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overload and rebless #7871

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p5pRT opened this issue Apr 12, 2005 · 16 comments

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@p5pRT p5pRT commented Apr 12, 2005

Migrated from rt.perl.org#34925 (status was 'resolved')

Searchable as RT34925$

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@p5pRT p5pRT commented Apr 12, 2005

From @nwc10

Created by @nwc10

clkao actually found this bug, but he's having trouble reporting it.

reblessing a object in a overloaded class doesn't clear the magic on some
condition.
Compare delete with delete_with_self in the test case.

Even if ->delete is called from within delete_with_self, it still doesn't
work.

#!/usr/bin/perl -w
use strict;
package Foo;

use overload
  bool => sub { shift->is_cool };

sub is_cool {
  $_[0]->{name} eq 'cool';
}

sub delete {
  undef %{$_[0]};
  bless $_[0], 'Something​::Else';
  return 1;
}

sub delete_with_self {
  my $self = shift;
  undef %$self;
  bless $self, 'Something​::Else';
  return 1;
}

package Something​::Else;

1;

package main;
use Test​::More tests => 2;

my $obj;
$obj = bless {name => 'cool'}, 'Foo';
print "ya\n" if $obj;
$obj->delete;
ok (eval {if ($obj) {1}; 1}, $@​ || 'reblessed into nonexist namespace');

$obj = bless {name => 'cool'}, 'Foo';
print "ya\n" if $obj;
$obj->delete_with_self;
ok (eval {if ($obj) {1}; 1}, $@​);
__END__
1..2
ya
ok 1 - reblessed into nonexist namespace
ya
not ok 2 - Operation `bool'​: no method found, argument in overloaded package Something​::Else at overload.pl line 41.
#
# Failed test (overload.pl at line 41)
# Looks like you failed 1 test of 2.

Nicholas Clark

Perl Info

Flags:
    category=core
    severity=medium

Site configuration information for perl v5.9.3:

Configured by nick at Mon Apr 11 12:23:37 BST 2005.

Summary of my perl5 (revision 5 version 9 subversion 3 patch 24148) configuration:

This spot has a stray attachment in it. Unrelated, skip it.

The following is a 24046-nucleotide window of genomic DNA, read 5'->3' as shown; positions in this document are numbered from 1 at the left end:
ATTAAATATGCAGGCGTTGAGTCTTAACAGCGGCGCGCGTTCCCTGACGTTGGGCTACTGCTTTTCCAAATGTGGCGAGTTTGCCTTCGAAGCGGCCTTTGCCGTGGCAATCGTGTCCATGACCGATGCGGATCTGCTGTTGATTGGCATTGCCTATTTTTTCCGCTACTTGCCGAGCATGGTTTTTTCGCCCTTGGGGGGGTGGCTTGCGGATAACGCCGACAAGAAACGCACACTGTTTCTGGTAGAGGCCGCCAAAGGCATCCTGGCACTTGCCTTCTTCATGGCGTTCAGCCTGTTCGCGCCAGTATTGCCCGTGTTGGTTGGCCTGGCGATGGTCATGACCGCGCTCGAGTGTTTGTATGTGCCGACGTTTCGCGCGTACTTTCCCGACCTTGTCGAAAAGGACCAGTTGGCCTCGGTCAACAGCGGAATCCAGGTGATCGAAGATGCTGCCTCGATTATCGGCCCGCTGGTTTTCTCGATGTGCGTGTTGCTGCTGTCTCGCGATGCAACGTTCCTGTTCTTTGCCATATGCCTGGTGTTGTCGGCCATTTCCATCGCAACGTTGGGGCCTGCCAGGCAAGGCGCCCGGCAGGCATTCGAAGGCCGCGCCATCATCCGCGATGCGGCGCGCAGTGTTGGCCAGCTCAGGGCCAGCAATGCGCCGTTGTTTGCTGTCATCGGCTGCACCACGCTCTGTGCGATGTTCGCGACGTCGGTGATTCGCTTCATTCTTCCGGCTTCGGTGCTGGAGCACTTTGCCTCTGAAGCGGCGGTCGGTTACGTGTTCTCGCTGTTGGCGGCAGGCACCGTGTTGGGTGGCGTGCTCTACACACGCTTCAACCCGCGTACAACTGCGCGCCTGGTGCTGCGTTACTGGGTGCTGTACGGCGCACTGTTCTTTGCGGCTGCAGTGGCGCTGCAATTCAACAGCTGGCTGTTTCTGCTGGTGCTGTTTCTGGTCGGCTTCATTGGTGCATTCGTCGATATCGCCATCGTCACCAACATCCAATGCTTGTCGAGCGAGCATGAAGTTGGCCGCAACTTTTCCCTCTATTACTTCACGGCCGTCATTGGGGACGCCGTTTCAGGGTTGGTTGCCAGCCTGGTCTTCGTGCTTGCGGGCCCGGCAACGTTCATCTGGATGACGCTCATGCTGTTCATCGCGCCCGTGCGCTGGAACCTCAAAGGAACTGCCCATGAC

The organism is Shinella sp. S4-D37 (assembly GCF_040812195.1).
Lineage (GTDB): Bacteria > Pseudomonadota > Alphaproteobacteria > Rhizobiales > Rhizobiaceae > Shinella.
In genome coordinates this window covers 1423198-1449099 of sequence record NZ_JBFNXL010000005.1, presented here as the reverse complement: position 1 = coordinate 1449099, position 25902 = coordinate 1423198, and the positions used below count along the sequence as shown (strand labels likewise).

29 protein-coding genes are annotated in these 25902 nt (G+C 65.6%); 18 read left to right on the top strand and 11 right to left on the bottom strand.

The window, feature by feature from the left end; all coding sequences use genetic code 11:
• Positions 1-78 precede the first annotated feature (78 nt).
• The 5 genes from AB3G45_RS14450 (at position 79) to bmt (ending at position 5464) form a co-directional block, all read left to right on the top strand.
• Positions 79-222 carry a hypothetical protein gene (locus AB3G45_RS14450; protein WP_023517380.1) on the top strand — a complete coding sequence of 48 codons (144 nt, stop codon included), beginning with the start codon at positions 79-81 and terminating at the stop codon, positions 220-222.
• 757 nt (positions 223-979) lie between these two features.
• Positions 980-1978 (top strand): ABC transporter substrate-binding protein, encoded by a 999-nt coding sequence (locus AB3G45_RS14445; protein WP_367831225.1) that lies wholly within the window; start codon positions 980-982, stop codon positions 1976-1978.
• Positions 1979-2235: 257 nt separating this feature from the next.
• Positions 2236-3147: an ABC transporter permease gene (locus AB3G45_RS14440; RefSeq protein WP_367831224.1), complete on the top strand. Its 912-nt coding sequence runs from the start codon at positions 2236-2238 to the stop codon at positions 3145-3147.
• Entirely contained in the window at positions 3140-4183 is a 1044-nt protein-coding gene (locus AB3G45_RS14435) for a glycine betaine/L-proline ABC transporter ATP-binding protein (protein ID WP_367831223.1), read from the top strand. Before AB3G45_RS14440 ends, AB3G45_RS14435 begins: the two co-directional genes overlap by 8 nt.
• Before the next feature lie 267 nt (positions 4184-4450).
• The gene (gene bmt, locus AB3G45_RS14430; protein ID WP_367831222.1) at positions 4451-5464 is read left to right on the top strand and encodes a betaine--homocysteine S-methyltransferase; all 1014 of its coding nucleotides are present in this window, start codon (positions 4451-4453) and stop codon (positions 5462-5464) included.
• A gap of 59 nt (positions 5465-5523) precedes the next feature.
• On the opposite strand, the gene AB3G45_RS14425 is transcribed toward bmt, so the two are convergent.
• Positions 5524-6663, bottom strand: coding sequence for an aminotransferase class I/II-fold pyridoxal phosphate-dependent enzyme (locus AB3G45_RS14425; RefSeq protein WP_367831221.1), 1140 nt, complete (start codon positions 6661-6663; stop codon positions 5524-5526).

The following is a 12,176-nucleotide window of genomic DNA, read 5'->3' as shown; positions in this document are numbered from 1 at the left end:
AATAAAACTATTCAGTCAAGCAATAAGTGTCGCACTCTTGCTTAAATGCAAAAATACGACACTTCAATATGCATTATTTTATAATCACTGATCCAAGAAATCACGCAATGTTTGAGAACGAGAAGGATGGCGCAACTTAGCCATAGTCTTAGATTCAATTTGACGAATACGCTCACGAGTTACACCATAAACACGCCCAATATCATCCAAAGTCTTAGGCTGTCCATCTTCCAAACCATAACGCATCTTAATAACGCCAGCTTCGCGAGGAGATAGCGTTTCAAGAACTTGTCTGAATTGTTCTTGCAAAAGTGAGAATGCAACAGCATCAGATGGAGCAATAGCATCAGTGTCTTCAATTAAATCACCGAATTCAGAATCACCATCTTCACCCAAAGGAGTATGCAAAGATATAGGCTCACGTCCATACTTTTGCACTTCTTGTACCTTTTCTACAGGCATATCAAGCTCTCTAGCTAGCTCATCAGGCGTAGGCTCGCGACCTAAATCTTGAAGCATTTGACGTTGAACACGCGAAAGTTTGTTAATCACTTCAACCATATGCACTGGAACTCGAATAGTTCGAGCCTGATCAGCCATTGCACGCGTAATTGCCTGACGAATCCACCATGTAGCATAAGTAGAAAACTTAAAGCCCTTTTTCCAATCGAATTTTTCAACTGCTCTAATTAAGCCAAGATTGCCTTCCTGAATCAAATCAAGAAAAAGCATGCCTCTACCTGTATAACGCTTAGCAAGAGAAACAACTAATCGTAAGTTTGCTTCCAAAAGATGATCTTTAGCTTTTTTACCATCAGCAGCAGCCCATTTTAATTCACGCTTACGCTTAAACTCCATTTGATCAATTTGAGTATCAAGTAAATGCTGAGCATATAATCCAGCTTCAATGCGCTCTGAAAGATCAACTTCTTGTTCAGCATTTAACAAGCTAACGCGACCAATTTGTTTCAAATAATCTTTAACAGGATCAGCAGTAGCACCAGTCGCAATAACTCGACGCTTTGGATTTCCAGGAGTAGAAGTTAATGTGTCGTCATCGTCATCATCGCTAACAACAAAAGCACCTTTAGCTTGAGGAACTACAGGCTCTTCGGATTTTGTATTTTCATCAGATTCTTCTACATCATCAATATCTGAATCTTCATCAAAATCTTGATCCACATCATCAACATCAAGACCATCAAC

Platform:
    osname=darwin, osvers=7.8.0, archname=darwin-2level
    uname='darwin ship-in-a-bottle 7.8.0 darwin kernel version 7.8.0: wed dec 22 14:26:17 pst 2004; root:xnuxnu-517.11.1.obj~1release_ppc power macintosh powerpc '
    config_args='-Dusedevel=y -Dcc=ccache gcc -Dld=gcc -Ubincompat5005 -Uinstallusrbinperl -Dcf_email=nick@ccl4.org -Dperladmin=nick@ccl4.org -Dinc_version_list=5.8.7 5.8.8 -Dinc_version_list_init=0 -Doptimize=-g -Dusethreads=n -Uuse64bitint -Duselargefiles -Dprefix=~/Sandpit/blead24227 -de'
    hint=recommended, useposix=true, d_sigaction=define
    usethreads=undef useithreads=undef usemultiplicity=undef
    useperlio=define d_sfio=undef uselargefiles=define usesocks=undef
    use64bitint=undef use64bitall=undef uselongdouble=undef
    usemymalloc=n, bincompat5005=undef
  Compiler:
    cc='ccache gcc', ccflags ='-fno-common -DPERL_DARWIN -no-cpp-precomp -DDEBUGGING -fno-strict-aliasing -pipe',
    optimize='-g',
    cppflags='-no-cpp-precomp -fno-common -DPERL_DARWIN -no-cpp-precomp -DDEBUGGING -fno-strict-aliasing -pipe'
    ccversion='', gccversion='3.3 20030304 (Apple Computer, Inc. build 1666)', gccosandvers=''
    intsize=4, longsize=4, ptrsize=4, doublesize=8, byteorder=4321
    d_longlong=define, longlongsize=8, d_longdbl=define, longdblsize=8
    ivtype='long', ivsize=4, nvtype='double', nvsize=8, Off_t='off_t', lseeksize=8
    alignbytes=8, prototype=define
  Linker and Libraries:
    ld='env MACOSX_DEPLOYMENT_TARGET=10.3 cc', ldflags =' -L/usr/local/lib'
    libpth=/usr/local/lib /usr/lib
    libs=-ldbm -ldl -lm -lc